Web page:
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Couple the sheer amount of shows available on streaming services these days with the reality of COVID, and it’s no surprise that fewer people are going out to the movies. Mostly, I don’t miss the movie theater; I like my cheap snacks and comfy couch. Still, what I do sometimes long for is the sense of event that going to the theater offered. Even if most blockbusters were middling, there’s an energy that a packed house manifests. This and the fact that a lot of people would be talking about what they saw over the weekend. 

When the fourth season of Stranger Things launched this summer, I felt something akin to that sense of shared cultural experience. Pretty much everyone I knew was streaming or talking about it; we actually had people over to the house to watch it. What’s more, everyone online was discussing it. And while it didn’t quite break the internet, Netflix did go down when the final episodes dropped at the beginning of July, its servers unable to keep up with the traffic.

So what’s the big deal? What is this show offering that draws such dedication? 

For those who don’t already know, the show focuses on a group of nerdy friends who band together to fight different manifestations of evil that emanates from an alternative reality—the Upside Down—adjacent to the fictional town of Hawkins, Ind. Obviously, then, the show is going to appeal to the sci-fi crowd, a fanbase that only keeps growing. The show also draws those of us who feel fondness for the ’80s; not only is it set in that decade, but it capitalizes on our nostalgia through direct allusion and tone. When it doesn’t feel like product placement for the games or music of the ’80s, it’s working hard to capture the feel of an early Spielberg movie. Plenty have noted that it feels like a cross between E.T. and The Goonies, albeit a scarier incarnation.

Besides the attractions of genre and setting, though, I would add two more explanatory factors for Stranger Things’ widespread popularity. First, it’s simply a very well-plotted, expertly acted, and tightly composed show. Interestingly, most people I’ve talked to about the new season have noted its unique camera angles and cuts between scenes. This attention to cinematography gives it the feeling of something grander than just a TV show. More than this artistry, though, the show has this going for it: despite the fact that its ensemble cast keeps growing, each actor, whether familiars or newcomers, is outstanding. I could list scene after scene, but it comes down to this: almost every interaction between the characters offers us a deep sense of friendship—newly formed, struggling to stay afloat, or reconciling after disappointment.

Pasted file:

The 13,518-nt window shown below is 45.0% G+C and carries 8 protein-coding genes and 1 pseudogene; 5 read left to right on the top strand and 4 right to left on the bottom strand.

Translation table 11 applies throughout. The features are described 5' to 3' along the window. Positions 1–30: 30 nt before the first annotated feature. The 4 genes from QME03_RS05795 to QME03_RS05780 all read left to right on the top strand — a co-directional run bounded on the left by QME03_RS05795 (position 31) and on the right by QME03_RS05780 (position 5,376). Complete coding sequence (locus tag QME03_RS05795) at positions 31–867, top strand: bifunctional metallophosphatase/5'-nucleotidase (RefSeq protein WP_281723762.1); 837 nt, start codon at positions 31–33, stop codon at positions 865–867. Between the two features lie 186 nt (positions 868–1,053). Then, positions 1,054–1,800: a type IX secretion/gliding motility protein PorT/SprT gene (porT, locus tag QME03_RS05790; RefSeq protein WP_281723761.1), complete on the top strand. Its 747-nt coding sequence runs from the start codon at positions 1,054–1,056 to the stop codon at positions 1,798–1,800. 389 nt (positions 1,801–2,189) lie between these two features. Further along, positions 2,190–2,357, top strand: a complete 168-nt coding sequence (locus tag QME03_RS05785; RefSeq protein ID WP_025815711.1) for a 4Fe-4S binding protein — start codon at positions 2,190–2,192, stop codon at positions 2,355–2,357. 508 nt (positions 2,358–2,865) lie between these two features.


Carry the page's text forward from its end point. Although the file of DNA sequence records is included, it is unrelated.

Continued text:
And this brings me to a hypothesis about the deeper reason for our admiration of Stranger Things.

The nostalgia we feel isn’t simply for the stylings of the ’80s; rather, it’s for a time that precedes the amount and force of irony we experience in the media today. In the 1990s, shows such as The Simpsons and Buffy the Vampire Slayer—both of which I’ll admit to loving—satirized our binary conceptions of proper and improper, right and wrong, even good and evil. In Buffy and similar serieses that followed, the protagonist was as likely to be the vampire as the hero fighting the monsters. Don’t get me wrong: our neat categories needed some shaking up, and it was fun to have the goofy tropes of genre stories mocked. But all these years later, perhaps we had forgotten what it felt like to root unabashedly for a group of misfit kids eagerly taking on overwhelming evil. 

In this vein, consider the fourth season’s use of music. In one of the season’s most celebrated scenes, the kids attempt to save one of their friends from a deadly trance induced by an evil being attacking her from another dimension, and the only way to save her is to play her favorite song. Here, it would have been so easy, so tempting, to pick something cheesy. The director could have selected a Milli Vanilli song, or even turned this moment into a Rick Roll—a way of winking to the audience, letting us know that regardless of how much we care about Max, we shouldn’t take this all too seriously (doesn’t the very conceit I outlined above sound silly?). Instead, the creative team went with Kate Bush’s “Running Up that Hill,” one of the great songs from that era, sincere and grand. The choice results in a cinematic moment every bit as moving as anything you’ll see in an actual movie theater these days. 

As you probably know, Bush’s song has since reentered the charts after 30 years, becoming its own cultural phenomenon. I take this as proof of my conjecture: we’re all ready for some irony-free moments, times when the music swells, the underdog faces overwhelming odds, and we’re not embarrassed over our excitement, our anticipation, that friendship just might trump our fears. Indeed, what an event. What a joy. (Netflix)



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